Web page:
The supportive and sharing roles of sisters key in local pilot project
A relationship between sisters is important is so many ways, but for the facilitators of a recent local pilot project, a sister's role in supporting and sharing with her siblings is what's most important.
And that's why Volunteer Cowichan called its Status of Women Canada-funded undertaking the Thuyt-Shlhune’ (Prepare the Path) Sistering Project.
"We use the term 'sistering' rather than mentoring to highlight the specific nature of the sharing and support involved in relationships between women," the website for the project explains. "Sistering acknowledges the often-unrecognized ways women contribute to community and creates, supports, and facilitates relationships within and between a diversity of community members."
Thuyt-Shlhune’ (Prepare the Path) is a two year project that's currently wrapping up, said VC's Pam Alcorn and which will be showcased along with several Cowichan groups at a local International Women's Day event Friday at the Eagle's Hall.
"In April 2011, Volunteer Cowichan saw the call to create a mentorship program as a pilot project," said Alcorn, noting between now and then, the Sistering Project saw many workshops and gatherings form to start conversations and collect data on women's participation in the leadership of local community organizations.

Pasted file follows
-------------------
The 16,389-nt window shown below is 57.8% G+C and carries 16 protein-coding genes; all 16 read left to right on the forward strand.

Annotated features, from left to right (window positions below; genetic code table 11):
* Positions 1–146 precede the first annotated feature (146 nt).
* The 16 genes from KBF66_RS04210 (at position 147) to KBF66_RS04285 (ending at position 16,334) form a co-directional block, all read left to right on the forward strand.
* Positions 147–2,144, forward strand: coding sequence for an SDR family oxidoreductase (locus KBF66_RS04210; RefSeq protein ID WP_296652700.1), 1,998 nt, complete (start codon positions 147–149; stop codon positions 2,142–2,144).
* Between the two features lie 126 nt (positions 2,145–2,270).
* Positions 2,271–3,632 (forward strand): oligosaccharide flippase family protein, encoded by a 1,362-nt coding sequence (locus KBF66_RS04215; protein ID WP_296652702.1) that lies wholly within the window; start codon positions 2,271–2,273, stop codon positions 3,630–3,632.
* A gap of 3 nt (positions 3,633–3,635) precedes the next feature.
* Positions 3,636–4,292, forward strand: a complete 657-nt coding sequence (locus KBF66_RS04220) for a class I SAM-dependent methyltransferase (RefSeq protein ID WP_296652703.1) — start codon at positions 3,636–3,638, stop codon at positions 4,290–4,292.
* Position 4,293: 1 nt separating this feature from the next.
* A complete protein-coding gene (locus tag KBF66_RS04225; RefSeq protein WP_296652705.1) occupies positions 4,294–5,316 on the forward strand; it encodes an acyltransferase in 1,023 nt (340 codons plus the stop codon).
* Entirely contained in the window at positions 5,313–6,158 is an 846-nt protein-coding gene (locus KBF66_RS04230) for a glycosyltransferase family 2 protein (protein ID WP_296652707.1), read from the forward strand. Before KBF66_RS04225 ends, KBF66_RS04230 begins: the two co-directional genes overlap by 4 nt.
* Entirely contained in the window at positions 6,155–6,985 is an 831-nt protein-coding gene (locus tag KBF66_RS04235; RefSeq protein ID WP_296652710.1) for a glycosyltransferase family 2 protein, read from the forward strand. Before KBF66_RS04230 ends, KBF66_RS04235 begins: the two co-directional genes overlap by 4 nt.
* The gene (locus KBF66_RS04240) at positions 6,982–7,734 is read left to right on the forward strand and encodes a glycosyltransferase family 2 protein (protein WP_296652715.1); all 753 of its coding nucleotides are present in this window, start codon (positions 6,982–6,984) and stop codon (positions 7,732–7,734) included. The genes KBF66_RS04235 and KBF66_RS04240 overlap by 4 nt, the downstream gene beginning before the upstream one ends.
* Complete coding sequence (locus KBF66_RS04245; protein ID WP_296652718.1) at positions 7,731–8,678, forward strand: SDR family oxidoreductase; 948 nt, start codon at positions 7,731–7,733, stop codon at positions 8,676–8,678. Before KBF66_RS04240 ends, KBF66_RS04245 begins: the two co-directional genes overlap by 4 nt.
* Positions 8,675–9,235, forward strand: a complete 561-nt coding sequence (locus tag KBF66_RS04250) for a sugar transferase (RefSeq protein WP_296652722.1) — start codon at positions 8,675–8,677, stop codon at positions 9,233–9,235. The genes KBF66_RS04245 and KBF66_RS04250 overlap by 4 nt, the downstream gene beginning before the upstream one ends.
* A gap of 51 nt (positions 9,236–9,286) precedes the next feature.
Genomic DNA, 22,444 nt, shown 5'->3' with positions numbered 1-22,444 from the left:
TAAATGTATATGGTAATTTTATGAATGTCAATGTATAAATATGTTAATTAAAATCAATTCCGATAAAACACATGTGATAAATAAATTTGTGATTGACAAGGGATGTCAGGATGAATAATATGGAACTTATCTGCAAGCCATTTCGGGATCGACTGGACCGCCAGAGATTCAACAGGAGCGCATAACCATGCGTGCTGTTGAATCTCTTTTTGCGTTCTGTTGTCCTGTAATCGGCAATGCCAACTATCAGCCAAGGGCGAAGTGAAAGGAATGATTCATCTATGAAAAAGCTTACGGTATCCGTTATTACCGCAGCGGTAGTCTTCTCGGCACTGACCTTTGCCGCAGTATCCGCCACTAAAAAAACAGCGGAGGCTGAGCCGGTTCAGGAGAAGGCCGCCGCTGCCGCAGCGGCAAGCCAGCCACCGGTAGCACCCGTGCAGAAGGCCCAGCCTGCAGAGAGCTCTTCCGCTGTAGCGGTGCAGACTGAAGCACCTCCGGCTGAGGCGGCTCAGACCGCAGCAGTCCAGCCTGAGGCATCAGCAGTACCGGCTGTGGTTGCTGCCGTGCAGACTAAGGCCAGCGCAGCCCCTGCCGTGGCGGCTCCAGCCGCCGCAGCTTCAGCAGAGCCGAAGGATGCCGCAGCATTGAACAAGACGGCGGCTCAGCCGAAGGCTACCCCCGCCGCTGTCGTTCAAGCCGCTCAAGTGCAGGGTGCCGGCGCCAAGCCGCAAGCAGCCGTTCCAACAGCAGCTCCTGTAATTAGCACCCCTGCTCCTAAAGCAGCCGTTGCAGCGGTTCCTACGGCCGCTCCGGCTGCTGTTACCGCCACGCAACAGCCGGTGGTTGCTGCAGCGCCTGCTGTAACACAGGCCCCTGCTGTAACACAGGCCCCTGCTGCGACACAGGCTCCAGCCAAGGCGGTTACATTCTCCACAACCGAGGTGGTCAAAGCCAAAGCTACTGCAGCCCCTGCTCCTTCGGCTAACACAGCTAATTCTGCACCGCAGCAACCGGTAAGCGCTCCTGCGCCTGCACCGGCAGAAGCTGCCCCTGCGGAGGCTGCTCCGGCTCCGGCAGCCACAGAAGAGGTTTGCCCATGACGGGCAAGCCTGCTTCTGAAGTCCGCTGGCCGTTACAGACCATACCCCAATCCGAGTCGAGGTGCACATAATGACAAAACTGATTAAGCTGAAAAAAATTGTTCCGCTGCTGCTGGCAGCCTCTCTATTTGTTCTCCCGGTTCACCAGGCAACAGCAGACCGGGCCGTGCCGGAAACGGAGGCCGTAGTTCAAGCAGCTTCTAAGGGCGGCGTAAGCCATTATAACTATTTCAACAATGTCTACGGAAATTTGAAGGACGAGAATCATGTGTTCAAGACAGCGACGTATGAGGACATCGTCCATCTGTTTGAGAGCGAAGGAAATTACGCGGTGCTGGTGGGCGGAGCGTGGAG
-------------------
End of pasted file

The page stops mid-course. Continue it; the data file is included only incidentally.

VC received about $200,000 to facilitate the project.
"There were several aspects to the project," explained Alcorn. "Part of it was fostering individual relationships with women as well as inspiring community conversations."
Several workshops were held on topics including, Guide to Choosing an Organization, Consensus Decision-Making, Communication Skills for Participating on Committees, Advisory Groups, and Boards, Influence on Language in our Interactions, Gender and Politics, and Making Difficult Conversations.
One of the project's successes was matching women new to an organization's board with women who've sat around the table for many years.
"It worked out quite well," Alcorn said, especially in circumstances where long-time board members are looking to retire, having someone available following in their footsteps is a huge bonus, she added.
Alcorn and fellow coordinators are currently preparing a report with data collected from the two-year project and are busy planning an official wrap-up event with project participants March 27.
"There we will be presenting the report with the results as well as talking about next steps," Alcorn said.
Meanwhile, those involved with the Sistering Project have also helped plan Duncan's annual International Women's Day potluck dinner on March 8.
This year's celebration saw Cowichan Spirit of Women partner with the Cowichan Women Against Violence Society, Cowichan Intercultural Society, VC and its Sistering Project.
Doors to the Eagle's Hall open at 5 p.m. and dinner is served at 6 p.m.
For more information on Duncan's IWD event, call Beverly McKeen at 250-746-8686.